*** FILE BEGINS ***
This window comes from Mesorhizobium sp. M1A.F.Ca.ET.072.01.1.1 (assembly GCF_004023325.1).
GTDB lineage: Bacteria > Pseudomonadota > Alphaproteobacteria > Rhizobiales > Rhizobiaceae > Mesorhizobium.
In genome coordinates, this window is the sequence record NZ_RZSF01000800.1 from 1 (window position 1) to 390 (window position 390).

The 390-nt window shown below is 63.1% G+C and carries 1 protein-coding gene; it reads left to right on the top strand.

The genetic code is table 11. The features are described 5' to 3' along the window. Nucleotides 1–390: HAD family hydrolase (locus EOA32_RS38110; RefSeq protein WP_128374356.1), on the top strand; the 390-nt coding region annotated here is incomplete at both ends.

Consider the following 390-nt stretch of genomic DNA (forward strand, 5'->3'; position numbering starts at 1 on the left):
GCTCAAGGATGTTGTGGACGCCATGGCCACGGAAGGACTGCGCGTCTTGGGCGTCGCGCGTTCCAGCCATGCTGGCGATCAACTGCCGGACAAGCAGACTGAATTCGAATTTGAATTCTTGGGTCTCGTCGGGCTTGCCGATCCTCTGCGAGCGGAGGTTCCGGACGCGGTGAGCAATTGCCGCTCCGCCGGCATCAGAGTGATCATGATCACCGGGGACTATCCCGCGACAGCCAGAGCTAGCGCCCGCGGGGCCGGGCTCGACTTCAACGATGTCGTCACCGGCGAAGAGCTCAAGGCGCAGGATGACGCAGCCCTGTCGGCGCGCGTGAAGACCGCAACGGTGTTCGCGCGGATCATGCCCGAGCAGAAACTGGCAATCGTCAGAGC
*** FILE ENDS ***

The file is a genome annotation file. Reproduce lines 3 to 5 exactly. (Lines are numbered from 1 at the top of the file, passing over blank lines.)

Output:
In genome coordinates, this window is the sequence record NZ_RZSF01000800.1 from 1 (window position 1) to 390 (window position 390).

The 390-nt window shown below is 63.1% G+C and carries 1 protein-coding gene; it reads left to right on the top strand.

The genetic code is table 11. The features are described 5' to 3' along the window. Nucleotides 1–390: HAD family hydrolase (locus EOA32_RS38110; RefSeq protein WP_128374356.1), on the top strand; the 390-nt coding region annotated here is incomplete at both ends.